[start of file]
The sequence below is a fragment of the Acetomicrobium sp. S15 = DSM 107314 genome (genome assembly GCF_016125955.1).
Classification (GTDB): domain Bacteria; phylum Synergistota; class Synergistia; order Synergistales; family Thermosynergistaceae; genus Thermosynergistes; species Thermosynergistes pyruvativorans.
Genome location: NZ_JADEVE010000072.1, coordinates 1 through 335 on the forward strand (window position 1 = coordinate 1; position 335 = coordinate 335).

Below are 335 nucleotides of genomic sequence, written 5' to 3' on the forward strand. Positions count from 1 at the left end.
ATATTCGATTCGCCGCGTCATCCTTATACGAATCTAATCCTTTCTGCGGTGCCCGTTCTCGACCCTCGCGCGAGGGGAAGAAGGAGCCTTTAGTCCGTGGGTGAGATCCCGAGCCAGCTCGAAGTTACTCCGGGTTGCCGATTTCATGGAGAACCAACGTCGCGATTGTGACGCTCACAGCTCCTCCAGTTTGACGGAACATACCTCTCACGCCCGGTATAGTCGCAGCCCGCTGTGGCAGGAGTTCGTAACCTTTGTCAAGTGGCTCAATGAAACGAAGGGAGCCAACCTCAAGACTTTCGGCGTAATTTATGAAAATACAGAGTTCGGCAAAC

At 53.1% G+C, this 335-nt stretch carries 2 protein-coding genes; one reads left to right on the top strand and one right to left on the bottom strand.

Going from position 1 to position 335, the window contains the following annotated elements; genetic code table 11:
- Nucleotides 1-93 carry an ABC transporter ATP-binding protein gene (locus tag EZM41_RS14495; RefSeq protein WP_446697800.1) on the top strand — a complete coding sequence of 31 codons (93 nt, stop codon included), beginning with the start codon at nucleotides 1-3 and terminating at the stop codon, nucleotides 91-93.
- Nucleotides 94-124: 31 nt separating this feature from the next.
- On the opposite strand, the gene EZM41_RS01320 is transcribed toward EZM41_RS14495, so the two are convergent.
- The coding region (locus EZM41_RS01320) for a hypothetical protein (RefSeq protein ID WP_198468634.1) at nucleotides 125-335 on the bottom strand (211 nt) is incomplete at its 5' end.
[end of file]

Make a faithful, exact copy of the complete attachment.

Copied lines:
The sequence below is a fragment of the Acetomicrobium sp. S15 = DSM 107314 genome (genome assembly GCF_016125955.1).
Classification (GTDB): domain Bacteria; phylum Synergistota; class Synergistia; order Synergistales; family Thermosynergistaceae; genus Thermosynergistes; species Thermosynergistes pyruvativorans.
Genome location: NZ_JADEVE010000072.1, coordinates 1 through 335 on the forward strand (window position 1 = coordinate 1; position 335 = coordinate 335).

Below are 335 nucleotides of genomic sequence, written 5' to 3' on the forward strand. Positions count from 1 at the left end.
ATATTCGATTCGCCGCGTCATCCTTATACGAATCTAATCCTTTCTGCGGTGCCCGTTCTCGACCCTCGCGCGAGGGGAAGAAGGAGCCTTTAGTCCGTGGGTGAGATCCCGAGCCAGCTCGAAGTTACTCCGGGTTGCCGATTTCATGGAGAACCAACGTCGCGATTGTGACGCTCACAGCTCCTCCAGTTTGACGGAACATACCTCTCACGCCCGGTATAGTCGCAGCCCGCTGTGGCAGGAGTTCGTAACCTTTGTCAAGTGGCTCAATGAAACGAAGGGAGCCAACCTCAAGACTTTCGGCGTAATTTATGAAAATACAGAGTTCGGCAAAC

At 53.1% G+C, this 335-nt stretch carries 2 protein-coding genes; one reads left to right on the top strand and one right to left on the bottom strand.

Going from position 1 to position 335, the window contains the following annotated elements; genetic code table 11:
- Nucleotides 1-93 carry an ABC transporter ATP-binding protein gene (locus tag EZM41_RS14495; RefSeq protein WP_446697800.1) on the top strand — a complete coding sequence of 31 codons (93 nt, stop codon included), beginning with the start codon at nucleotides 1-3 and terminating at the stop codon, nucleotides 91-93.
- Nucleotides 94-124: 31 nt separating this feature from the next.
- On the opposite strand, the gene EZM41_RS01320 is transcribed toward EZM41_RS14495, so the two are convergent.
- The coding region (locus EZM41_RS01320) for a hypothetical protein (RefSeq protein ID WP_198468634.1) at nucleotides 125-335 on the bottom strand (211 nt) is incomplete at its 5' end.